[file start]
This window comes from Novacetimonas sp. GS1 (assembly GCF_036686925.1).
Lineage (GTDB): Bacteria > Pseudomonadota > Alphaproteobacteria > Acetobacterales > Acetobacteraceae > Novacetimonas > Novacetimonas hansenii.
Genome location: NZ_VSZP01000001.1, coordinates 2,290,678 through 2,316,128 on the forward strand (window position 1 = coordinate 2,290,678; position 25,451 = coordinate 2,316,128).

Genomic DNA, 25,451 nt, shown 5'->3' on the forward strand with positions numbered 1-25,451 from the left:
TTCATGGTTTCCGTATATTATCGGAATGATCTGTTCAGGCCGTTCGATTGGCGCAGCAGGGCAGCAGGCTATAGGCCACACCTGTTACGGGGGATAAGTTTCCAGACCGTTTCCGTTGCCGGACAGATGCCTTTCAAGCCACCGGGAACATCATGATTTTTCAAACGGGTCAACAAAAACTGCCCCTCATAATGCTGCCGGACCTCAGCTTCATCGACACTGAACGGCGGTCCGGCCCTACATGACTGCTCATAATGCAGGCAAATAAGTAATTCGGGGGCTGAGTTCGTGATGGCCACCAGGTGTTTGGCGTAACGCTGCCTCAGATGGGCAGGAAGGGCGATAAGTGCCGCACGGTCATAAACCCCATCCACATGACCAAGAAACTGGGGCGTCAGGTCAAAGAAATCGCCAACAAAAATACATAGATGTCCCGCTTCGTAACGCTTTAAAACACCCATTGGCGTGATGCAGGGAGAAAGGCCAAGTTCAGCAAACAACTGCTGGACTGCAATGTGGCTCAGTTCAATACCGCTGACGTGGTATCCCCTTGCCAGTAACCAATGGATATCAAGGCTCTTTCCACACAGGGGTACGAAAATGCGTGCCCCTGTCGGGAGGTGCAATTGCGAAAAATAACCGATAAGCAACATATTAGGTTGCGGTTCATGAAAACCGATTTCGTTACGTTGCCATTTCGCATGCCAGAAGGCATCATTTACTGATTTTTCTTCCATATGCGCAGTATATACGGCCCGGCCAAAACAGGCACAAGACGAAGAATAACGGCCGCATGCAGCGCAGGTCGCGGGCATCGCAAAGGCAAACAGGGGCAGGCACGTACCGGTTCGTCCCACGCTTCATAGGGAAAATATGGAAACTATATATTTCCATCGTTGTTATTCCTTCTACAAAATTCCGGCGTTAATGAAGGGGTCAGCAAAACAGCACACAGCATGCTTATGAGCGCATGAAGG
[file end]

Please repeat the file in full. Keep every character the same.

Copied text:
This window comes from Novacetimonas sp. GS1 (assembly GCF_036686925.1).
Lineage (GTDB): Bacteria > Pseudomonadota > Alphaproteobacteria > Acetobacterales > Acetobacteraceae > Novacetimonas > Novacetimonas hansenii.
Genome location: NZ_VSZP01000001.1, coordinates 2,290,678 through 2,316,128 on the forward strand (window position 1 = coordinate 2,290,678; position 25,451 = coordinate 2,316,128).

Genomic DNA, 25,451 nt, shown 5'->3' on the forward strand with positions numbered 1-25,451 from the left:
TTCATGGTTTCCGTATATTATCGGAATGATCTGTTCAGGCCGTTCGATTGGCGCAGCAGGGCAGCAGGCTATAGGCCACACCTGTTACGGGGGATAAGTTTCCAGACCGTTTCCGTTGCCGGACAGATGCCTTTCAAGCCACCGGGAACATCATGATTTTTCAAACGGGTCAACAAAAACTGCCCCTCATAATGCTGCCGGACCTCAGCTTCATCGACACTGAACGGCGGTCCGGCCCTACATGACTGCTCATAATGCAGGCAAATAAGTAATTCGGGGGCTGAGTTCGTGATGGCCACCAGGTGTTTGGCGTAACGCTGCCTCAGATGGGCAGGAAGGGCGATAAGTGCCGCACGGTCATAAACCCCATCCACATGACCAAGAAACTGGGGCGTCAGGTCAAAGAAATCGCCAACAAAAATACATAGATGTCCCGCTTCGTAACGCTTTAAAACACCCATTGGCGTGATGCAGGGAGAAAGGCCAAGTTCAGCAAACAACTGCTGGACTGCAATGTGGCTCAGTTCAATACCGCTGACGTGGTATCCCCTTGCCAGTAACCAATGGATATCAAGGCTCTTTCCACACAGGGGTACGAAAATGCGTGCCCCTGTCGGGAGGTGCAATTGCGAAAAATAACCGATAAGCAACATATTAGGTTGCGGTTCATGAAAACCGATTTCGTTACGTTGCCATTTCGCATGCCAGAAGGCATCATTTACTGATTTTTCTTCCATATGCGCAGTATATACGGCCCGGCCAAAACAGGCACAAGACGAAGAATAACGGCCGCATGCAGCGCAGGTCGCGGGCATCGCAAAGGCAAACAGGGGCAGGCACGTACCGGTTCGTCCCACGCTTCATAGGGAAAATATGGAAACTATATATTTCCATCGTTGTTATTCCTTCTACAAAATTCCGGCGTTAATGAAGGGGTCAGCAAAACAGCACACAGCATGCTTATGAGCGCATGAAGG